HUAWEI claims ANC has been improved over the predecessor. We’re not saying they haven’t, we’re saying that we didn’t see a discernable, significant improvement. ANC is there, and it works.
Does it block out as much noise as the FreeBuds Pro or FreeBuds 4i? Of course not, as those have the advantage of extra passive noise cancelation thanks to the in-ear canal design.
With the FreeBuds 4, noise cancelation will almost fully block out an air conditioner or a fan, but anything beyond that will bleed through due to the open-fit design.
Considering that having ANC on almost halves the battery life (from 4 hours to 2.5 hours), we’ll advise you to keep it off unless you specifically need to turn it on. And, when you do, expect, depending on the environment, for some noise to be blocked out, with most of it seeping through in a muffled, muted, or otherwise unadulterated manner.
We’ve been using the FreeBuds 4 for phone calls, VoIP calls (Signal, Zoom, Skype, Google Meet) as well as listening to music. All of the above was delivered in line with the expectations. We covered the audio quality in the segment above, and voice calls sounded good. On the other end of the line, people said they can hear us clearly, irrespective of the call quality (lesser phone calls, upper VoIP calls).
Dual-device connectivity (the ability to be connected to two devices at the same time) will definitely come in handy if you want to bridge the gap between work and play. I do most of my work on my computer while I listen to most of my music from my phone.
With wear detection, you don’t have to fumble for the pause button when you quickly want to stop your music. Just take them out of your ears and multimedia playback will immediately stop.
Battery life is close to the one advertised. 4 hours without ANC, 2.5 hours with ANC, and 22 more hours with the charging case and no ANC. While this is similar to the numbers of the FreeBuds 3 and definitely manageable, there are other HUAWEI and competitor models that offer more. It’s just fair to mention that!
Charging will take about an hour both for the earbuds and for the charging case. Currently only wired charging is available, so don’t expect to use reverse wireless charging on your phone to keep them going while you’re out.
The stem of the buds is touch-sensitive, and, while you can configure the actions inside the AI Life app, the defaults are double-tapping for play/pause, long-tapping for toggling ANC on/off, and swiping up and down to increase/decrease the volume. Thanks to this feature you can get away with using the FreeBuds 4 without AI Life, on another Android, or even iPhone or Mac.
When you do use the AI Life app, you can update the firmware (we got one update during our review period), configure the aforementioned gestures, and try to locate the earbuds should you have misplaced them.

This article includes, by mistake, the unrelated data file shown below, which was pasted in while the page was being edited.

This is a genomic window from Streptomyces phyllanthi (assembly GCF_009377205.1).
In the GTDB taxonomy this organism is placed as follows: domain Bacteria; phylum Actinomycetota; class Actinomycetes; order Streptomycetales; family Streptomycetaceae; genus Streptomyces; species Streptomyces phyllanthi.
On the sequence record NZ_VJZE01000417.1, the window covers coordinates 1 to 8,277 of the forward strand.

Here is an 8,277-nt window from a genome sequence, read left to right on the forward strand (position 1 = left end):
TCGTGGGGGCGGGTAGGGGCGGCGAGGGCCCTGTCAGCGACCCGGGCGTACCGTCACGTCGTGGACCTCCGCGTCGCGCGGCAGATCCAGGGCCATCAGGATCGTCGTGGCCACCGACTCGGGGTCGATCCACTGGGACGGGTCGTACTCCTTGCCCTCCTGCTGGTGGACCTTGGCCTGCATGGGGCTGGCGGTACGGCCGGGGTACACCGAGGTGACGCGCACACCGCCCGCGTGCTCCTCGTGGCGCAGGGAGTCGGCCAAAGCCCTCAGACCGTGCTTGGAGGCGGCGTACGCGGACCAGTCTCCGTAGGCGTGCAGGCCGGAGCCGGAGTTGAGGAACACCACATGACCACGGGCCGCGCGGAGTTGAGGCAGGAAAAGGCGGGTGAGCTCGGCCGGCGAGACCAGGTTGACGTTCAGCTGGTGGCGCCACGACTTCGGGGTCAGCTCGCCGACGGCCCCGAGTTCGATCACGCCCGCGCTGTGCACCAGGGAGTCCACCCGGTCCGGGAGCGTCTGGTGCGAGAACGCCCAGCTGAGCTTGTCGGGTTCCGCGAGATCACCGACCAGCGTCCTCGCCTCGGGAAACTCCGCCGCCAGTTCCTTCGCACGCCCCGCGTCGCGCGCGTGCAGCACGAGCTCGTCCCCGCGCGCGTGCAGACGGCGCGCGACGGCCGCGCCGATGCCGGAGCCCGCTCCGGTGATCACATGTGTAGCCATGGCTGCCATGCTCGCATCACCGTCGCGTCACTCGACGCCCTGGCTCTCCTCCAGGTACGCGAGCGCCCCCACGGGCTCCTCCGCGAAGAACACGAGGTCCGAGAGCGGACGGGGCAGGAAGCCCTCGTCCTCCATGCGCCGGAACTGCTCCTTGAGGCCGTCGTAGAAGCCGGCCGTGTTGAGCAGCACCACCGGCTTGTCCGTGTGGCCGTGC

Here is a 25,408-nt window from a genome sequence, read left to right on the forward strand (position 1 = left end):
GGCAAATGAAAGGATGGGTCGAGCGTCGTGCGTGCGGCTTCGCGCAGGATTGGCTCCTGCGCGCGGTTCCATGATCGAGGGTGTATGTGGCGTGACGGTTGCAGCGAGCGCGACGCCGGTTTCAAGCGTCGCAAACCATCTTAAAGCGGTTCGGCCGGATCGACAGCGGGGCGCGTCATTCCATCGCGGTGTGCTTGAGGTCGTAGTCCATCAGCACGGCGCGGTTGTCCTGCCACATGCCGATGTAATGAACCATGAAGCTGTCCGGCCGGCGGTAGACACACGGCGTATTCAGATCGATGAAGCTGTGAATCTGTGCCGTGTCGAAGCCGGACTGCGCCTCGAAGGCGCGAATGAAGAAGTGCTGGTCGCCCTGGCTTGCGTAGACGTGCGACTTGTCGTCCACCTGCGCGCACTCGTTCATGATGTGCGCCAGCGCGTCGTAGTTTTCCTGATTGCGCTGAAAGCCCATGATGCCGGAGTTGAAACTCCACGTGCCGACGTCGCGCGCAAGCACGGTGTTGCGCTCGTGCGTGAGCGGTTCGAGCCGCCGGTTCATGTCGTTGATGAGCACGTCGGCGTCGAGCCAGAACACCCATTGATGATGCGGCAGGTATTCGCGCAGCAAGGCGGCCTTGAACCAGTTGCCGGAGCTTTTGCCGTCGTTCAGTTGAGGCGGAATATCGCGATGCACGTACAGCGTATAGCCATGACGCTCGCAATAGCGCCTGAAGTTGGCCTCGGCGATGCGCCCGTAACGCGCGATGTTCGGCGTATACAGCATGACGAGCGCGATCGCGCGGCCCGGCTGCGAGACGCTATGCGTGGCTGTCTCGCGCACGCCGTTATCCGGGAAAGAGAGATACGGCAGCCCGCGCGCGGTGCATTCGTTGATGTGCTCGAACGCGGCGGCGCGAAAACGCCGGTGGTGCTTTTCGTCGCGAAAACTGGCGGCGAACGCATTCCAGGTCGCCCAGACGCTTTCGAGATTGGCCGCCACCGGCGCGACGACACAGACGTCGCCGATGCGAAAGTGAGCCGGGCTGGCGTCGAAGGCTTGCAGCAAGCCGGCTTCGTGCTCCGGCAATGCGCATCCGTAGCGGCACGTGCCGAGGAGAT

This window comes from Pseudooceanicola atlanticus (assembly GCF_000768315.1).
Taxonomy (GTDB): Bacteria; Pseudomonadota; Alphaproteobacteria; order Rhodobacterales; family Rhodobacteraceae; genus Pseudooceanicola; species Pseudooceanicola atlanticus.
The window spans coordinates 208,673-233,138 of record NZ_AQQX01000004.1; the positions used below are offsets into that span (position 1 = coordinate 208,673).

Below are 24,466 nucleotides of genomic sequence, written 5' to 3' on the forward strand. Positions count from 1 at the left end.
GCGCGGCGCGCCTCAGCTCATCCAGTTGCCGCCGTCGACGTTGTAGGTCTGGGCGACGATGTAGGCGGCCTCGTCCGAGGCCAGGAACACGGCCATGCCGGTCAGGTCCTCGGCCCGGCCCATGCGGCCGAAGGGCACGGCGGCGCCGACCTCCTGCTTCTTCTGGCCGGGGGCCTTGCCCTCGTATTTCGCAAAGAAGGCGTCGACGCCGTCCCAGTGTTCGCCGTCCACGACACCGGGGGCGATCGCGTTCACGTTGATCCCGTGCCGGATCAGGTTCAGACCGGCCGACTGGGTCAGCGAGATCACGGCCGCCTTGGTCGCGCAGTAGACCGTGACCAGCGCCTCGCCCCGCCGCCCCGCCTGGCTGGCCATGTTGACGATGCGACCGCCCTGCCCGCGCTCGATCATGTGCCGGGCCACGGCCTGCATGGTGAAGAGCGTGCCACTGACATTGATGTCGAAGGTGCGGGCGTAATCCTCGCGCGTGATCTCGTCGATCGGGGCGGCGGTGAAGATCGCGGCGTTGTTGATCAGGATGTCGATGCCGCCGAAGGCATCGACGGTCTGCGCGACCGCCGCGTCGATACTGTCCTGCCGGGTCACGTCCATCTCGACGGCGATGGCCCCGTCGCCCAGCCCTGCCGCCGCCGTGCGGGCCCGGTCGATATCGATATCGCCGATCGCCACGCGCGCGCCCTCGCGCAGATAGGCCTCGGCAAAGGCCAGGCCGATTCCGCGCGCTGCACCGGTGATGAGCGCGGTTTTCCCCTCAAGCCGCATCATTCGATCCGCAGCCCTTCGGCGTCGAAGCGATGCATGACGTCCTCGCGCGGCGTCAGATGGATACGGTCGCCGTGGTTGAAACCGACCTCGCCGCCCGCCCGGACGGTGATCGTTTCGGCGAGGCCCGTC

Last, but not least, HUAWEI seems to have made it a mission for users to struggle to remove the earbuds from the charging case. Maybe it’s just me, but I seem to struggle with every model from the company, and the FreeBuds 4 are not at all easier to remove. It’s a combination of the magnets and the shiny surface and finish that denies the proper grip for easy removal.
The FreeBuds 4 are a perfect pair of elegant earbuds if you’re new to Wireless, ANC-enabled models. We don’t consider them a significant step-up from the FreeBuds 3 in order to advise an upgrade.
The addition of the IPX4 rating means you can wear them in the rain and even the gym, as splashes of water won’t damage the earbuds. That right there is a great selling point, in addition to silky smooth sound (lacking a bit on the low end), and its relatively small footprint.
They currently go for £129.99 in the UK and you get a HUAWEI Band 4 Pro (valued at £49.99) as a gift. You can currently buy them in the EU for €119.00, where they’re currently off (at the time of this review) from €149, but the discounts vary from region to region, so make sure to consult your local HUAWEI store for the latest prices.
– weak ANC; – poor battery life with ANC; – audio lacking on the low end; – no wireless charging.
Anton D. Nagy
Anton is the Editor-in-Chief of Pocketnow. As publication leader, he aims to bring Pocketnow even closer to you. His vision is mainly focused on, and oriented towards, the audience. Anton’s ambition, adopted by the entire team, is to transform Pocketnow into a reference media outlet.